From: "Ronald Price" <ron.price@...
Sent: Wednesday, September 29, 2010 11:51 AM
Subject: Re: [Synoptic-L] Christological Peculiarities
> I had written:
>>> For those of us who acknowledge that the apostle Peter was not in any
>>> responsible for either 1 Peter or 2 Peter,
> David Cavanagh replied:
>> Well, surely that should be "hold" rather than acknowledge. I'm
>> perfectly well aware that 2 Peter is generally considered pseudonymous,
>> but I had never heard that said of 1 Peter ...
> For the conclusion that 1 Peter was pseudonymous see e.g. :
> Duling & Perrin, "The New Testament", 3rd. Edn. (Harcourt Brace, 1994),
> Udo Schnelle, "The History and Theology of the New Testament Writings"
> 1998), pp. 400-401,
> Bart Ehrman, "The New Testament" (OUP, 1997), p.373.
>> ..... In the first generation "Christian" and
>> "Jew" were not contrasting labels.
> Admittedly the term 'Christian' may not have been widely known in the
> generation. I'll rephrase my statement, trying also to take into account
> David Mealand's comment on 'son of God':
> There remains no evidence that Peter ever came to accept Jesus as the Son
> God in the sense proclaimed by Paul (c.f. e.g. Rom 1:3-5; 1 Cor 15:3b-4;
> 2:5-11), i.e. that he ever became what we would now call a 'Christian'.
>> I also wonder what interest the early
>> church could possibly have had in presenting Peter as a Christian and
>> indeed the first amongst the apostles if he was not.
> They would naturally have assumed he was a Christian because the synoptic
> gospels presented him as the leading follower of Jesus during his
> Ron Price
> Derbyshire, UK
I could never understand why it could be argued that Peter wrote the Petrine
Epistles. On 1 Peter:
This epistle is written to the "exiles of the dispersion" in Pontus,
Galatia, Cappadocia, Asia and Bithynia." The historical Shymeon bar
Yona/Kefa/"Peter" died in the Neronian Roman persecution of 64-67 CE when
there WERE NO Christian communities in Pontus-Bithynia. This epistle could
ONLY have been written during the persecution of Domitian in 95 CE, the same
during which John of Patmos wrote Revelation and I Peter was stimulated by
the completed Revelation already in circulation (96-98 CE). This epistle
was CLEARLY written when Christians in those provinces were being persecuted
FIRST time that happened was the last few years of the 1st century. Even
the governor of this province, in a letter to Trajan in 112 CE testified
that Christians first came there around 90 CE:
Alii ab indice nominati esse se Christianos dixerunt et mox negaverunt;
fuisse quidem sed desisse, quidam ante triennium, quidam ante plures annos,
non nemo etiam ante viginti.
Therefore if some in these Asian churches, founded by Paul, had been
Christians for THREE years, others more and a few ABOVE TWENTY years ago in
112 CE, by my calculations there were Christians there in 90 CE still many
years after the death of Shymeon Bar Yona/Kefa/Peter. Peter had been dead
We can't set aside the beautiful literary, almost classic, Greek and
extensive knowledge of Greek philosophy, including Gnosticism (also
something later than the lifetime of Peter).
It is hard for me to imagine an illiterate, Aramaic speaking Galilean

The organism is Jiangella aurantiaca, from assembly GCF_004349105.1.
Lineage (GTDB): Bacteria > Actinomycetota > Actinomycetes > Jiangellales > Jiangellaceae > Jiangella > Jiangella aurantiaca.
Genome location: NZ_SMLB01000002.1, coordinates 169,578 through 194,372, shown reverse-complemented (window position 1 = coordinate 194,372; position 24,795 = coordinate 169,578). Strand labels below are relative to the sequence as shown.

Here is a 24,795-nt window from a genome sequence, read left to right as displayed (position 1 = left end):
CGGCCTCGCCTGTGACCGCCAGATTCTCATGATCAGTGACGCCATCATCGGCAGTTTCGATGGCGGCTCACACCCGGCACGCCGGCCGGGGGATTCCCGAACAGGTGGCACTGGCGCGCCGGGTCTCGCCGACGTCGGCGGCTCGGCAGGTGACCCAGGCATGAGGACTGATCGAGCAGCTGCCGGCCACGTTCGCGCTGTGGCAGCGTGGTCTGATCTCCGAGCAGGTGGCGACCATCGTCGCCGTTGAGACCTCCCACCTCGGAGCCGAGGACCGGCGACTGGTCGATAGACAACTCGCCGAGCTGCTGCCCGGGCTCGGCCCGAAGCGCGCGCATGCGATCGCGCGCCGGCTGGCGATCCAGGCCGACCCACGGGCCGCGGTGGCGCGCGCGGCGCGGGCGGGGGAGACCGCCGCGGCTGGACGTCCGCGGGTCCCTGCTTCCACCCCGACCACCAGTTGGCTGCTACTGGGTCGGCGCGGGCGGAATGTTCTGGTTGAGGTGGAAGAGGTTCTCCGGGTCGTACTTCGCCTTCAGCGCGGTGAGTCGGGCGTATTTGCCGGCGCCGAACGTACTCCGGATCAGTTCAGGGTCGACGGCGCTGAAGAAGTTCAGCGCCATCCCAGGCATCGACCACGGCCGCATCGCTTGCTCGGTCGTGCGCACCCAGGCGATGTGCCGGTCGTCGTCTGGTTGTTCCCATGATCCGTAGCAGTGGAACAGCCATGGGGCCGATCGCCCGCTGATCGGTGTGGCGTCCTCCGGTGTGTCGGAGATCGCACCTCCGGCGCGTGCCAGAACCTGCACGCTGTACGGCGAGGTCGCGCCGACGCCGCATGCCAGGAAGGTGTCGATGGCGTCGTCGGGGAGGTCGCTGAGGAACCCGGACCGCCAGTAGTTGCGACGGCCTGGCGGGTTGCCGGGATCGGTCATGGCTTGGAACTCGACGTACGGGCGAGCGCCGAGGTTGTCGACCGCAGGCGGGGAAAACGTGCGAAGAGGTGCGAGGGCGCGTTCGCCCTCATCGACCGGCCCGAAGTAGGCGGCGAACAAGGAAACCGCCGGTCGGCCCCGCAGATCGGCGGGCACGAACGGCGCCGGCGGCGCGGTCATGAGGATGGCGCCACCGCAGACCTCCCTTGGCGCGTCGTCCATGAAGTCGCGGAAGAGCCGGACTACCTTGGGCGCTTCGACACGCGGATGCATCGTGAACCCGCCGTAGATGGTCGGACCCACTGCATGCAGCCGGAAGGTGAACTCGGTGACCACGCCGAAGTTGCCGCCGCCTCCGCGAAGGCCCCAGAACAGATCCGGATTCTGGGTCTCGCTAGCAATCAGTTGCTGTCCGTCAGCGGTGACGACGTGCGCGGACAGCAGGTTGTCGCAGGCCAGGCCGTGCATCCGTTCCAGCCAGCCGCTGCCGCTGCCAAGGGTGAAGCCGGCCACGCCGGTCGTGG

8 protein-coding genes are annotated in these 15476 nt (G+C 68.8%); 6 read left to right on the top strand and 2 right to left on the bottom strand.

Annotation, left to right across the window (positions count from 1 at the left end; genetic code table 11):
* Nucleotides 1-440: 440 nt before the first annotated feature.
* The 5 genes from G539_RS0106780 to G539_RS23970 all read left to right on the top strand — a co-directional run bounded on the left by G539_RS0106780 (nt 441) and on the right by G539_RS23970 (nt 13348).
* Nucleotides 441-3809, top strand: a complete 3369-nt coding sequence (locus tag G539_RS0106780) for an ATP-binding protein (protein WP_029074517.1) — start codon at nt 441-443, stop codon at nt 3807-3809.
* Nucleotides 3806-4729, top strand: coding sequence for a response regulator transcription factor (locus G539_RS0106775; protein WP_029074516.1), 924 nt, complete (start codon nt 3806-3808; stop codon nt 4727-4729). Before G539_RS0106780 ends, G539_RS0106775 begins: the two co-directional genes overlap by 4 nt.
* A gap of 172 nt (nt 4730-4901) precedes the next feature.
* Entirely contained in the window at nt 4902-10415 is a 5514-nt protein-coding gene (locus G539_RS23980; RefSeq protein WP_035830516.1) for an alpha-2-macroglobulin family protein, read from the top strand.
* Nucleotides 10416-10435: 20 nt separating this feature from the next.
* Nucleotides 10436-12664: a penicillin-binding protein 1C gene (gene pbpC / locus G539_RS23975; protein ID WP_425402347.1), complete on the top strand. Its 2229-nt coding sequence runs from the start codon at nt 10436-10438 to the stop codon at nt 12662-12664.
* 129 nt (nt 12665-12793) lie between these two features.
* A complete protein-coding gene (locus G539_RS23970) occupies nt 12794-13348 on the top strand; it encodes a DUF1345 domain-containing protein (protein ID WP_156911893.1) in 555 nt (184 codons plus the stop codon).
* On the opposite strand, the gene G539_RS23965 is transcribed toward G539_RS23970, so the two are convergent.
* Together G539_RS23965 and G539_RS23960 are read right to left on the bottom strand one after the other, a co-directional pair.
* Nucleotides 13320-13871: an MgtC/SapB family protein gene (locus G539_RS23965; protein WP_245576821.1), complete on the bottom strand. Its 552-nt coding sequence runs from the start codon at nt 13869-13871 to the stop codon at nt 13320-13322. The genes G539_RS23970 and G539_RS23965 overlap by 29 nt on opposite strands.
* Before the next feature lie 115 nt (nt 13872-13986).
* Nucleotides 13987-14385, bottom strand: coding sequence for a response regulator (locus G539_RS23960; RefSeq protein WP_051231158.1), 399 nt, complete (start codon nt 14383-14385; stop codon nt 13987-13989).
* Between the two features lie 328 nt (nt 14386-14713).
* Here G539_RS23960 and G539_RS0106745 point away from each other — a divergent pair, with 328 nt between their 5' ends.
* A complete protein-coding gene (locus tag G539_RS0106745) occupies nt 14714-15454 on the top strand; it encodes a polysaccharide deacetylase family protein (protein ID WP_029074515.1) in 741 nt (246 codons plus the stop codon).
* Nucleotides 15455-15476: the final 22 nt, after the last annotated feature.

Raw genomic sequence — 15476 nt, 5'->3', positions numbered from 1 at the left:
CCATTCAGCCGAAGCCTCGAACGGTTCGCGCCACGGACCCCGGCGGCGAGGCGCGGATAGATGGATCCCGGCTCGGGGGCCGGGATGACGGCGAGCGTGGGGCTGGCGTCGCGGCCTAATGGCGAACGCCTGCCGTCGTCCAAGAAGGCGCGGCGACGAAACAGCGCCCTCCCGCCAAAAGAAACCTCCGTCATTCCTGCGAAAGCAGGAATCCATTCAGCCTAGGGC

fisherman (Acts 4:13) who needed his own Greek interpreter to help him with
his exchanges in Antioch and other Greek speaking communities (Papias,
Irenaeus, Justin, Eusebius) wrote an Epistle in the most literary and
rhetorical Greek of the NT. There is also no Aramaic interference in the
sophisticated Greek syntax of 1 Peter which would have been present if
dictated to an amanuensis. The author of 1 Peter refers to himself as a
SUMPRESBUTEROS, a title that did not arise until the late first century and
would not have been used for a disciple (Apostles and elders distinguished
at Acts 15:6). Additionally, "Babylon" was not used as a code word for Rome
until quite late in the 1st century. This author is writing to churches
that were founded by Paul which Peter would not have done if Paul was alive.
There are 35 references to the LXX in 1 Peter and Shymeon Bar
Yonah/Kefa/Petros could not read no less use the LXX which, btw, was not
widely used by Christian authors other than Paul until the last two decades
of the 1st century.
The letter is clearly referring to a persecution in Asia and that began
under Domitian long after the death of Peter. This letter is not only
theologically Pauline but uses a Pauline structure and the Paul invented
XARIS UMIN KAI EIRHNH that appears in Pauline or Pauline influenced Romans,
Corinthians, Ephesians, Galatians, 2 Thessalonians, Colossians, Philippians,
Philemon, Titus and 1 and 2 Timothy.
It was not unusual, as well, for a pseudepigraph to also be pseudotoponymic
as well and this epistle has all the hallmarks of having been written in
Asia Minor rather than Rome, a claim to support the pseudonym.
Now on to II Peter.
II Peter was written LATER than I Peter (not the same author) and we have
established that I Peter was written at the end of the 1st century during
the Domitian persecution. II Peter uses I Peter as a source and also uses
Jude. At the time of II Peter, the Pauline epistles had been collected and
II Peter 3:15-16
... our dear brother Paul also wrote to you with the wisdom that God gave
him ... His letters contain certain things that are hard to understand,
which ignorant and unstable people distort, as they do the other Scriptures,
to their own destruction.
This did not occur until the early second century but MOST important of all,
a "New Testament" added to the OT did not happen until 150 CE and the
Pauline epistles were not considered "scripture" until then. That the
historical Peter would even see the collected epistles of Paul (some written
after his death) and considered them SCRIPTURE is totally absurd. II Peter
probably dates to about 170 CE.
San Antonio, TX